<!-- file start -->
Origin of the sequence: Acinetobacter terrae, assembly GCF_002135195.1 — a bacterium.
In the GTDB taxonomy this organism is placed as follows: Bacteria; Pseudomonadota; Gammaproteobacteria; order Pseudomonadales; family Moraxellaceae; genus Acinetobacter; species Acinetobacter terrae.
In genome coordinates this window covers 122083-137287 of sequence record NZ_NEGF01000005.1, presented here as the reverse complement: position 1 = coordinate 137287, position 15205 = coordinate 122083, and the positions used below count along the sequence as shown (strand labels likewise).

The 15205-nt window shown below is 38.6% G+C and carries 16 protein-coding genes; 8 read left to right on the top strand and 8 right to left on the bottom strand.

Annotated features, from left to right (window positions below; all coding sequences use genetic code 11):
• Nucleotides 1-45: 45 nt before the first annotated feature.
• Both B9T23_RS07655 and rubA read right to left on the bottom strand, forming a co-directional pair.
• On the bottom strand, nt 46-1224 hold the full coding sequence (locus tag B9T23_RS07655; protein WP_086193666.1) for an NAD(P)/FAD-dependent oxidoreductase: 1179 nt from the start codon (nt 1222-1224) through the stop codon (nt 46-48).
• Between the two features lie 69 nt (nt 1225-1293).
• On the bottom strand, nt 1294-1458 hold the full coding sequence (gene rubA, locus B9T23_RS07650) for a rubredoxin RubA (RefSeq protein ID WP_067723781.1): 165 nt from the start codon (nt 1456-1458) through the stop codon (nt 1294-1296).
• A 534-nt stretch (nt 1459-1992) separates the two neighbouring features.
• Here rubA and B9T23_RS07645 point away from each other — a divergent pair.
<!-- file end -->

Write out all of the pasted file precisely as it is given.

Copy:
Origin of the sequence: Acinetobacter terrae, assembly GCF_002135195.1 — a bacterium.
In the GTDB taxonomy this organism is placed as follows: Bacteria; Pseudomonadota; Gammaproteobacteria; order Pseudomonadales; family Moraxellaceae; genus Acinetobacter; species Acinetobacter terrae.
In genome coordinates this window covers 122083-137287 of sequence record NZ_NEGF01000005.1, presented here as the reverse complement: position 1 = coordinate 137287, position 15205 = coordinate 122083, and the positions used below count along the sequence as shown (strand labels likewise).

The 15205-nt window shown below is 38.6% G+C and carries 16 protein-coding genes; 8 read left to right on the top strand and 8 right to left on the bottom strand.

Annotated features, from left to right (window positions below; all coding sequences use genetic code 11):
• Nucleotides 1-45: 45 nt before the first annotated feature.
• Both B9T23_RS07655 and rubA read right to left on the bottom strand, forming a co-directional pair.
• On the bottom strand, nt 46-1224 hold the full coding sequence (locus tag B9T23_RS07655; protein WP_086193666.1) for an NAD(P)/FAD-dependent oxidoreductase: 1179 nt from the start codon (nt 1222-1224) through the stop codon (nt 46-48).
• Between the two features lie 69 nt (nt 1225-1293).
• On the bottom strand, nt 1294-1458 hold the full coding sequence (gene rubA, locus B9T23_RS07650) for a rubredoxin RubA (RefSeq protein ID WP_067723781.1): 165 nt from the start codon (nt 1456-1458) through the stop codon (nt 1294-1296).
• A 534-nt stretch (nt 1459-1992) separates the two neighbouring features.
• Here rubA and B9T23_RS07645 point away from each other — a divergent pair.